The defendant [husband] contends that the Court erred in admitting certain hearsay testimony of the relatrix [wife] and her expert witness. This testimony was presented for the purpose of supporting the relatrix's petition for an increase in the support order. The Court does not address itself to this contention because this testimony was not considered in connection with the defendant's petition, and the Court dismissed the relatrix's petition.
Slip op. at 7.
We find ourselves unable to accept this disposition, for two reasons.
First, the record shows that the wife's and accountant's hearsay testimony was not presented only incident to the wife's petition for an increase in support. Both the husband's petition to reduce and the wife's petition to increase were heard as presenting a single issue. When counsel stated, "I am not sure which Petition we are proceeding on first," the court replied: "It is all one set of facts, same husband, same failure to comply, same Petition to Reduce. Call it by what name you will." N.T. 9. Moreover, the testimony did not go to show that the wife's and children's expenses had increased -- which would have been relevant to the wife's petition to increase -- but to show that any decrease in the husband's business was due to his bad faith -- which was relevant to the husband's petition to reduce.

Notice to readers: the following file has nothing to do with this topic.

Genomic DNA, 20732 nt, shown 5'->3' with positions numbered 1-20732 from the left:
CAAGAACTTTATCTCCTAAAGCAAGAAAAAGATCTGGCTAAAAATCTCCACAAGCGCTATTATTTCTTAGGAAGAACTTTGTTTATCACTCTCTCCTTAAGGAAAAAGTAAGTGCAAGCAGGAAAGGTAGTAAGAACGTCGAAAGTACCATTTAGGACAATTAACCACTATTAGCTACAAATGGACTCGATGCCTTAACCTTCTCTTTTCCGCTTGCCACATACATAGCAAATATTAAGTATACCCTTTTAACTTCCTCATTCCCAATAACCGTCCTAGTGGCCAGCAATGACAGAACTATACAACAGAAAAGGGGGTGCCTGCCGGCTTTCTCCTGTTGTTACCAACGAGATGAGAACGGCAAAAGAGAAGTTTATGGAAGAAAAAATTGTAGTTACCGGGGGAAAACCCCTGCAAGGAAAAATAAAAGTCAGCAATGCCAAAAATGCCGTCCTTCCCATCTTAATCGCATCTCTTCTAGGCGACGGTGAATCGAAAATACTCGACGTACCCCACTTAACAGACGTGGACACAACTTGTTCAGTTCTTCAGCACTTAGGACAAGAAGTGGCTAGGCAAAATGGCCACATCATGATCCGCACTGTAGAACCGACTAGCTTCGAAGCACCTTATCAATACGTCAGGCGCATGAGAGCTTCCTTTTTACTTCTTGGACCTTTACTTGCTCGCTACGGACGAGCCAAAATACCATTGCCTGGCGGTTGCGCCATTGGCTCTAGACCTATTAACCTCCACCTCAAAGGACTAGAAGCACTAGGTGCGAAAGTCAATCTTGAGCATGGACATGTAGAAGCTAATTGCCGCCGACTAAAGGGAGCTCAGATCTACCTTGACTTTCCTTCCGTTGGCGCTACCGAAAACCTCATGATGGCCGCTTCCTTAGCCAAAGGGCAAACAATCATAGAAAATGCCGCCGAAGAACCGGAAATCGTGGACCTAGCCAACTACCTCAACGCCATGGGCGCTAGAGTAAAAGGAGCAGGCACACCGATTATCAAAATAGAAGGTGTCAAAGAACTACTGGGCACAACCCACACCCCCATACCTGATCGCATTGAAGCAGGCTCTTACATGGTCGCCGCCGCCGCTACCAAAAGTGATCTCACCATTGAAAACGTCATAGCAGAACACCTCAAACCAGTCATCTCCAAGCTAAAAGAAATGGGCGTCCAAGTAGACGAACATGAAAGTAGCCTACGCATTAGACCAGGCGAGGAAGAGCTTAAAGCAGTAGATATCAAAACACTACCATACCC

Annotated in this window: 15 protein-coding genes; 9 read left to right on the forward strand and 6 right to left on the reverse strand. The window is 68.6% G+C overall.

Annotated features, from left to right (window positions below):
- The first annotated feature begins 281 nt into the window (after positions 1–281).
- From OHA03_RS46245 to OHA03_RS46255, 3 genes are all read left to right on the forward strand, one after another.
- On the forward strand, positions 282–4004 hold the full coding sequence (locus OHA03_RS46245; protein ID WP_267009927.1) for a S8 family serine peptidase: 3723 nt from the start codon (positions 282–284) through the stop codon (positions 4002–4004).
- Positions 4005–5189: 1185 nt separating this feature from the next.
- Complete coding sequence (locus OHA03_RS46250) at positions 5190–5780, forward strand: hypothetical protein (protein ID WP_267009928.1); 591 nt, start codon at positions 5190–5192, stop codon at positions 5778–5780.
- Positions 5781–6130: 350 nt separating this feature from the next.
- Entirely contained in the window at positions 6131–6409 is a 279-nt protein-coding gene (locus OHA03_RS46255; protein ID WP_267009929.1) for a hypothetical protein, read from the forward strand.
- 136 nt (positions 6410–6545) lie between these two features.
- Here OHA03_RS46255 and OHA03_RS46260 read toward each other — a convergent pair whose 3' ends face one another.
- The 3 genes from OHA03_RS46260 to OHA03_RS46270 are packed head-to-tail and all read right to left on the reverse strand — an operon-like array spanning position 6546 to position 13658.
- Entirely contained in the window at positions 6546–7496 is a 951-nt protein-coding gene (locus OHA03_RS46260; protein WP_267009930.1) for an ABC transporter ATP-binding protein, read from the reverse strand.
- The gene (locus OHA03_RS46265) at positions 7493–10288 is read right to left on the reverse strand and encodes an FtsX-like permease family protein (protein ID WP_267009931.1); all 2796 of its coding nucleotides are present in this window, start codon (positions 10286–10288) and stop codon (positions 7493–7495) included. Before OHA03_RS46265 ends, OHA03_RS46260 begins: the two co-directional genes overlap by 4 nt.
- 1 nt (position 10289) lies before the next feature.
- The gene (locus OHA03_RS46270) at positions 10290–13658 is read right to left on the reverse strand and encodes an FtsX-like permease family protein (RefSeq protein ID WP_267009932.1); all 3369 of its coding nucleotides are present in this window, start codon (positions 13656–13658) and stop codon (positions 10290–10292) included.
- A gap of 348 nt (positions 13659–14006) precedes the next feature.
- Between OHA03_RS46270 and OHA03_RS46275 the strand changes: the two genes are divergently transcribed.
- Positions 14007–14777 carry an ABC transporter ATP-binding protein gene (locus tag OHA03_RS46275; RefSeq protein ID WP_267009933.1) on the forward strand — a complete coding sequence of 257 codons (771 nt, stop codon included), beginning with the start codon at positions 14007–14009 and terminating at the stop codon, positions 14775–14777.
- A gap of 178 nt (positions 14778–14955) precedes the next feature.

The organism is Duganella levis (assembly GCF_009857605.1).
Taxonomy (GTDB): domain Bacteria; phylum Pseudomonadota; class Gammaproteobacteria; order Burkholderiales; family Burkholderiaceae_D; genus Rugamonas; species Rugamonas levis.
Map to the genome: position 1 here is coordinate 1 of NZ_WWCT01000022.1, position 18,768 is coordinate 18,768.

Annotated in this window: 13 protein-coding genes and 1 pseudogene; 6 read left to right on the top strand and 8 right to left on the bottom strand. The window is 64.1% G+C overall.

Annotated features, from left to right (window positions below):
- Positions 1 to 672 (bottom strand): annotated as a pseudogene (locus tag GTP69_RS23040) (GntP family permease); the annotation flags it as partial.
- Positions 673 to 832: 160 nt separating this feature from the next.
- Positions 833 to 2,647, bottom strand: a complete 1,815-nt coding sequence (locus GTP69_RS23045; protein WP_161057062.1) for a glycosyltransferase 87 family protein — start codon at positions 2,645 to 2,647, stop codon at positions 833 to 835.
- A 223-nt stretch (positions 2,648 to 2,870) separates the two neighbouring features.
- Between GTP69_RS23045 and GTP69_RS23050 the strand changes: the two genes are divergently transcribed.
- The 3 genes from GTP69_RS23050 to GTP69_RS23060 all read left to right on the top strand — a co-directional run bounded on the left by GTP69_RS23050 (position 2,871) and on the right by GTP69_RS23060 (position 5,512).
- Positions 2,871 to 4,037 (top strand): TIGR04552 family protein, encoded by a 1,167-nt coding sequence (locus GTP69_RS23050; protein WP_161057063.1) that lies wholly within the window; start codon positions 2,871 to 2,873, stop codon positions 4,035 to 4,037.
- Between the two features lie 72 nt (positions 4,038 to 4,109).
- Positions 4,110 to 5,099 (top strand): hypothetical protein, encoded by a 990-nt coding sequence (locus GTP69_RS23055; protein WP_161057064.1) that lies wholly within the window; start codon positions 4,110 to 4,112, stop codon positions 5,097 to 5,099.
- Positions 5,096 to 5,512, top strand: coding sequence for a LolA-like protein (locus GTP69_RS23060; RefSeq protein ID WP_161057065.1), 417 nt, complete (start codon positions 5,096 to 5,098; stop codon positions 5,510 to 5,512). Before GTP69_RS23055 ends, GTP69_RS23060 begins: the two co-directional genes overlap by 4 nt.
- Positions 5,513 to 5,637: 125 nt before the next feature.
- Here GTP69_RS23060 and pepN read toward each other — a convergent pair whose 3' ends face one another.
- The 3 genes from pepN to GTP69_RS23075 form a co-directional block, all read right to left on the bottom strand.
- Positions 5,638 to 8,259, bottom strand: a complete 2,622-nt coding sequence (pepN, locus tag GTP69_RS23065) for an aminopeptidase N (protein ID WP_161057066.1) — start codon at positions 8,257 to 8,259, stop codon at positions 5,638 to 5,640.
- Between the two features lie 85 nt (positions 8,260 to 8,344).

Second, from other parts of the court's opinion it is apparent that despite its disclaimer, the court did consider
[ 301 Pa. Super. Page 221]
the hearsay testimony in ruling upon the husband's petition. After stating the issues before it, the court says:
The facts before this Court demonstrate that the defendant has not met his burden in proving the existence of material and substantial changes in circumstances since the entry of the original support order, except for the fact that Levon has been regularly employed as of November 22, 1979. Although the son Levon became eighteen years of age since the original order, he still continued as a student and was therefore entitled to support until he left school and became employed as of November 22, 1979. It is to be noted that Levon left school because the defendant gave him a job in his business. This Court treats this employment offer as having been made in good faith, and not for litigation purposes. Therefore, solely for this reason, Levon was removed from the support order as of November 22, 1979 and the order was reduced and the defendant was directed to pay the sum of $250.00 per week for the support of wife and the two children, Marie and Charles.
Slip op. at 3-4.
It is therefore evident that the court entirely discounted the husband's testimony regarding a loss of business. Indeed, later in its opinion the court says as much: